Getting started on your plant-powered kitchen

EWG presents a series of guest articles by Culinary Nutritionist and Author of “What the Fork Are You Eating?” Stefanie Sacks exploring the link between a healthier diet and a healthier environment while offering straightforward advice and encouragement to anyone looking to improve their nutrition and protect the planet.

I hope you’ve garnered enough information from my alternative protein musings that you want to try doing things a little differently. Reshaping what and how you eat is a process, and it’s the small changes that make a big difference. So stick around as I show you how to get started on a healthier trajectory for you, your family and the planet.

But first, let’s recap. I believe in using food to prevent illness, manage chronic illness and support health during serious illness, like cancer. Eating a plant-rich diet, focused on whole foods and smaller amounts of animal protein, is better for us and for the planet, which is particularly important in light of the climate crisis.

But not everyone can, or wants to, ditch their years-old lifestyle and dietary choices to revamp their eating in one fell swoop. Instead, it’s a matter of making incremental changes to consume more plant-based and less animal-based food.

For decades I have helped people create and maintain healthier kitchens with something I call a pantry rehab.  So if you’re ready to roll up your sleeves, my book What The Fork Are You Eating? is there to guide you. But some people just want a quick-start guide to a healthier nourishment foundation – and if that’s you, this article could be a primer. I promise not to urge you to start soaking and pressure cooking or boiling your beans – canned are just fine. 

If educating people of all ages, with varied socioeconomic backgrounds and different starting points, has taught me anything, it’s this: We need to see eating healthfully on a spectrum, and my job is to cater to everyone’s beginning, always celebrating what they can do and honoring what they can’t.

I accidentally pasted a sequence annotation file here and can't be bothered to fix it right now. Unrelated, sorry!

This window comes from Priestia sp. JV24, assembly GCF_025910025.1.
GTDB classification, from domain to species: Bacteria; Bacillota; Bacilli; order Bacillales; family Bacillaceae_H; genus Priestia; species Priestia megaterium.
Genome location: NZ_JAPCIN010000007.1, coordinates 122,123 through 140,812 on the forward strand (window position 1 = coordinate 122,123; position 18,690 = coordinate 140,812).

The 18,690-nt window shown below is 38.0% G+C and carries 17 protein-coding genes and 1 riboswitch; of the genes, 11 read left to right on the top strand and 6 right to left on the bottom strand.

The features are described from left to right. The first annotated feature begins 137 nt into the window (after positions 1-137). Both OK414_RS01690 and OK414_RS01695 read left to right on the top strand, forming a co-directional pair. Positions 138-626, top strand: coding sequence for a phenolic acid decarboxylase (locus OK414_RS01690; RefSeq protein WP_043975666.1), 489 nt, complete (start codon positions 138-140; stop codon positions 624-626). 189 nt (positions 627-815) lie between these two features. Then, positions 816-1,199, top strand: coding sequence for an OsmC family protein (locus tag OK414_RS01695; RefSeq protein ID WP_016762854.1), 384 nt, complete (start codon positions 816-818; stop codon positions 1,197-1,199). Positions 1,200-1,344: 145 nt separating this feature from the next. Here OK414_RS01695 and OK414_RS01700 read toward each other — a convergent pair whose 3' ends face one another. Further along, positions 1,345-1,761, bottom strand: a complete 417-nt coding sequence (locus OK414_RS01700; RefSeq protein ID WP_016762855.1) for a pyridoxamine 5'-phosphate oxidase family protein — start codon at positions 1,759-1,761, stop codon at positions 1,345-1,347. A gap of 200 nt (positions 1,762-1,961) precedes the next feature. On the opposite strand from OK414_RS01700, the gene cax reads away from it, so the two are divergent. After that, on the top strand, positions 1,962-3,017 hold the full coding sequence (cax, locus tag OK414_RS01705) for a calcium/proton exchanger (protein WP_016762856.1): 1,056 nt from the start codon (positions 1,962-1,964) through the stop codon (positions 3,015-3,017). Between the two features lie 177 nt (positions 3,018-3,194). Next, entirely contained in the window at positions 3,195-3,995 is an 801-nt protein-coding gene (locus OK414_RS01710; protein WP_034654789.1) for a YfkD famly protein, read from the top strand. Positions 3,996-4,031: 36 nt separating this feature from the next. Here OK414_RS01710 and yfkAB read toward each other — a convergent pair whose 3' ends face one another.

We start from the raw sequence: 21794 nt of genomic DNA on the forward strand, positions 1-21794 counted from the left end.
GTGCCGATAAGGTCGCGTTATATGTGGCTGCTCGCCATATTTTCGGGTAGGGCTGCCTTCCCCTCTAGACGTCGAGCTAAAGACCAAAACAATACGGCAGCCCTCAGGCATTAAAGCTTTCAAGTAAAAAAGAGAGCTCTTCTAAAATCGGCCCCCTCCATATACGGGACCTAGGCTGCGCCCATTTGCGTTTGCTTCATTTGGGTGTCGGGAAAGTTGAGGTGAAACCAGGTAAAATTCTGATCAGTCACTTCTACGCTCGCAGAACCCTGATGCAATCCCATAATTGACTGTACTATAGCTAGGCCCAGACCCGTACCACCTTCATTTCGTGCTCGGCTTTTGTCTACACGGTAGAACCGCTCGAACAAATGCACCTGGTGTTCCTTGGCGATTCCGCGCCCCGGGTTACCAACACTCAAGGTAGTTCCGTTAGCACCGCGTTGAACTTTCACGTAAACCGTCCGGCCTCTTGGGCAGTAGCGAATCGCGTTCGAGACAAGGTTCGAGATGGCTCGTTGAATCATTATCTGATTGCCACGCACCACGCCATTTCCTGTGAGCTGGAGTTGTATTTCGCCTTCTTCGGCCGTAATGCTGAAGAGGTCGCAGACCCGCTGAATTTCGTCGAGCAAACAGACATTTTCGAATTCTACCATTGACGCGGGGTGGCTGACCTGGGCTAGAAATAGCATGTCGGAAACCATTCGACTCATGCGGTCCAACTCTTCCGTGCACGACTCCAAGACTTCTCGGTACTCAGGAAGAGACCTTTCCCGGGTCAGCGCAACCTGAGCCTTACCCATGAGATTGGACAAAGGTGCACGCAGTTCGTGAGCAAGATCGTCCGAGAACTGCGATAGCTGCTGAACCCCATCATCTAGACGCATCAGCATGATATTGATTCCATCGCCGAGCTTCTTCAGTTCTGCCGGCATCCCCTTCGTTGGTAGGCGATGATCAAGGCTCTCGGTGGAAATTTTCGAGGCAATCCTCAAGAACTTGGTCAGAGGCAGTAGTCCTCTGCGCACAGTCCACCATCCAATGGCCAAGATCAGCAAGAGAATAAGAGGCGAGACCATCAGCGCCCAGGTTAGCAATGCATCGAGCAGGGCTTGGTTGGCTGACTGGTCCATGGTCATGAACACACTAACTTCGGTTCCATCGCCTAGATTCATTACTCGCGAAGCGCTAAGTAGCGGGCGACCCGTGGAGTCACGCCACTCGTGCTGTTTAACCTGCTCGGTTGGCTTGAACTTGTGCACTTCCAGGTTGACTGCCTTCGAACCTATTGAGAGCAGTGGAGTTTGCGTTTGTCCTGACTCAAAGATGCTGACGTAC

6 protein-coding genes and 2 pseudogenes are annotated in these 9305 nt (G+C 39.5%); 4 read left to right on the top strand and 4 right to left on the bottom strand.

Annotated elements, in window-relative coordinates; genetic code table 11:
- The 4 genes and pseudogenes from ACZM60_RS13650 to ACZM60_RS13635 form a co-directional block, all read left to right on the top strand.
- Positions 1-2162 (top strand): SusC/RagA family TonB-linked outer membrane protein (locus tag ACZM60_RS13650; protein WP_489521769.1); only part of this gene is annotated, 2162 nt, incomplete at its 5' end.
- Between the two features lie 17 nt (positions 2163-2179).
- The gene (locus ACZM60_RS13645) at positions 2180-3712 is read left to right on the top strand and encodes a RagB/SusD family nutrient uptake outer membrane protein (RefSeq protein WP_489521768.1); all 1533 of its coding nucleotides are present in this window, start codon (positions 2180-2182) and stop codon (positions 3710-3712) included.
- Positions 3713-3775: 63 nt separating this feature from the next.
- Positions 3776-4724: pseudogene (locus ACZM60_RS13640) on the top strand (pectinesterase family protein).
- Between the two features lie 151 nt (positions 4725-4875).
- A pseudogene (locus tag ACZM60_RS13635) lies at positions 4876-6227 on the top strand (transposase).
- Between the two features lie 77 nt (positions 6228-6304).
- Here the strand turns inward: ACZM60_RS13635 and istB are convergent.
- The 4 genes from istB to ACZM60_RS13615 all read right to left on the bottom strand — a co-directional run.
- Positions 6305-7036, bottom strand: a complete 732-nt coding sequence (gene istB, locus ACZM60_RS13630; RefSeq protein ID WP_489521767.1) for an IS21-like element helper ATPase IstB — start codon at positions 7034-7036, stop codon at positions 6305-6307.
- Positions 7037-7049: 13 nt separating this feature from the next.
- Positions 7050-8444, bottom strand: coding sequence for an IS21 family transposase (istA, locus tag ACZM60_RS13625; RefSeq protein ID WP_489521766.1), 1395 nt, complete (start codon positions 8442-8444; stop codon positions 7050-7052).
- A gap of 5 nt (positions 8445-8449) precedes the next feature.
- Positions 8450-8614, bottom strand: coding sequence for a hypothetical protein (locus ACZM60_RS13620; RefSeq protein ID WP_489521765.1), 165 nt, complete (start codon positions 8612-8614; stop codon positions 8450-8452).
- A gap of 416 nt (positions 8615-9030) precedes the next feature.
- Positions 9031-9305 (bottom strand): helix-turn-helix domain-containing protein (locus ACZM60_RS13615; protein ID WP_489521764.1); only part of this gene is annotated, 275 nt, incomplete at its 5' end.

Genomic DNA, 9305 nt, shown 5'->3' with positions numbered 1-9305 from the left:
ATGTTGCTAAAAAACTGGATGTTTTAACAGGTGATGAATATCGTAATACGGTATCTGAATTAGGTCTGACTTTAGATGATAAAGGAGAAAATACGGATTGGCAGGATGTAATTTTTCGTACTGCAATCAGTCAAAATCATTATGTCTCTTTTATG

Vegetables and fruits – fresh, frozen, canned and dried – as well as whole grains are key contributors to a plant-based food lifestyle. But it’s the “protein factor” that can create a challenge. If you’re an omnivore, it likely feels natural to swap meat for its plant equivalent, so if you love burgers, the veggie burger that looks and tastes most like meat may be your go-to.

If breakfast and lunch meats like bacon, sausage, ham, turkey and hot dogs are your thing, the ultra-processed plant version could be your starting point. And if that’s what feels comfy for you, I won’t argue – I firmly believe that if you crave meat, you should eat it. I’m just not particularly a fan of ultra-processed plant-based meat alternatives, which are often filled with highly refined plant protein, sodium, sugar, flavors, fillers and in some cases, chemical ingredients.

So you may do better to eat less of the real thing, with more thoughtful sourcing strategies ­– finding out more about where your food comes from and the farmers who support a more sustainable system.

Do you do dairy? If so, then a myriad of plant-based milks, yogurts and cheese are at an arm’s reach. But not all dairy-free milk is created equal. Keep an eye out for added sugar, flavors and ingredients whose names you can’t pronounce. 

To get started with your plant-powered kitchen, two guides may be useful – one on whole food foundations and the other on preferred foods and products. (See images below.)

The first chart contains an overview of the kinds of food that best serve a healthy food plan, with ideas in five categories of foods. The second chart drills down with specifics about what to look for in each category and what you may want to avoid, such as tips about less desirable ingredients and processes.

Chart 1
Chart 2

And don’t forget you can consult EWG’s Food Scores to get even more information about some of these products. 

Now that you know how to shop a little differently and have started to build your plant-based kitchen, here are some plant-based meal and nosh options to give you a map for your nourishment for one day.

Time Food options
Morning •    Fruit and vegetable smoothie
•    Cereal with fresh fruit and non-dairy milk
•    Avocado toast
•    Apple or banana with peanut butter
Mid-day •    Large green salad with vegetables and legumes
•    Hummus wrap with vegetables
•    Small salad with soup
Evening (see meatless recipes here) •    Rice and beans with cooked vegetables
•    Veggie chili
•    Tofu lasagna rolls
•    Lentil sloppy Joe
Noshes •    Fresh fruit
•    Fresh veggies
•    Nuts and seeds
•    Trail mi
•    Guacamole with veggies

You don’t need to implement these changes or even fully adopt a plant-based food lifestyle. Simply making small changes can lead to big differences in your health and the health of the planet.

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